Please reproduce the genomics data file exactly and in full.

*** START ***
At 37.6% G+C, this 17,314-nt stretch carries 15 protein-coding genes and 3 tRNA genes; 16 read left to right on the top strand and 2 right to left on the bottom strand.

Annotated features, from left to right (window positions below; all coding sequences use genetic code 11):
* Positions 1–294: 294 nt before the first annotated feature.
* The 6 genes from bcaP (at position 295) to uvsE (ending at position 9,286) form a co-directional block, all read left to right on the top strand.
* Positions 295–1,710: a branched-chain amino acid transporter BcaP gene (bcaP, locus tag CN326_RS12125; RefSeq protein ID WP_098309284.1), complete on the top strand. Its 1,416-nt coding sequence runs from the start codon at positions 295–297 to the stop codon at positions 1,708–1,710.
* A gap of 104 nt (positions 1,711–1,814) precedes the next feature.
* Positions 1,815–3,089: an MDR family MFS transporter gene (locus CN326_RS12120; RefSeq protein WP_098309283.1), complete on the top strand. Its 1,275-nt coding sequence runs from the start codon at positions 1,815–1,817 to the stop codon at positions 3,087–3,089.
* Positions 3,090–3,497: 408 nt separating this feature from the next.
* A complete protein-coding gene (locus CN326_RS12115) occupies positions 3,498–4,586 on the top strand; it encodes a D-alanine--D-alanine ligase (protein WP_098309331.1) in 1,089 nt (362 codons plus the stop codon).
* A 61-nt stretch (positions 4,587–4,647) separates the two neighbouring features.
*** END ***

At 37.6% G+C, this 17,314-nt stretch carries 15 protein-coding genes and 3 tRNA genes; 16 read left to right on the top strand and 2 right to left on the bottom strand.

Annotated features, from left to right (window positions below; all coding sequences use genetic code 11):
* Positions 1–294: 294 nt before the first annotated feature.
* The 6 genes from bcaP (at position 295) to uvsE (ending at position 9,286) form a co-directional block, all read left to right on the top strand.
* Positions 295–1,710: a branched-chain amino acid transporter BcaP gene (bcaP, locus tag CN326_RS12125; RefSeq protein ID WP_098309284.1), complete on the top strand. Its 1,416-nt coding sequence runs from the start codon at positions 295–297 to the stop codon at positions 1,708–1,710.
* A gap of 104 nt (positions 1,711–1,814) precedes the next feature.
* Positions 1,815–3,089: an MDR family MFS transporter gene (locus CN326_RS12120; RefSeq protein WP_098309283.1), complete on the top strand. Its 1,275-nt coding sequence runs from the start codon at positions 1,815–1,817 to the stop codon at positions 3,087–3,089.
* Positions 3,090–3,497: 408 nt separating this feature from the next.
* A complete protein-coding gene (locus CN326_RS12115) occupies positions 3,498–4,586 on the top strand; it encodes a D-alanine--D-alanine ligase (protein WP_098309331.1) in 1,089 nt (362 codons plus the stop codon).
* A 61-nt stretch (positions 4,587–4,647) separates the two neighbouring features.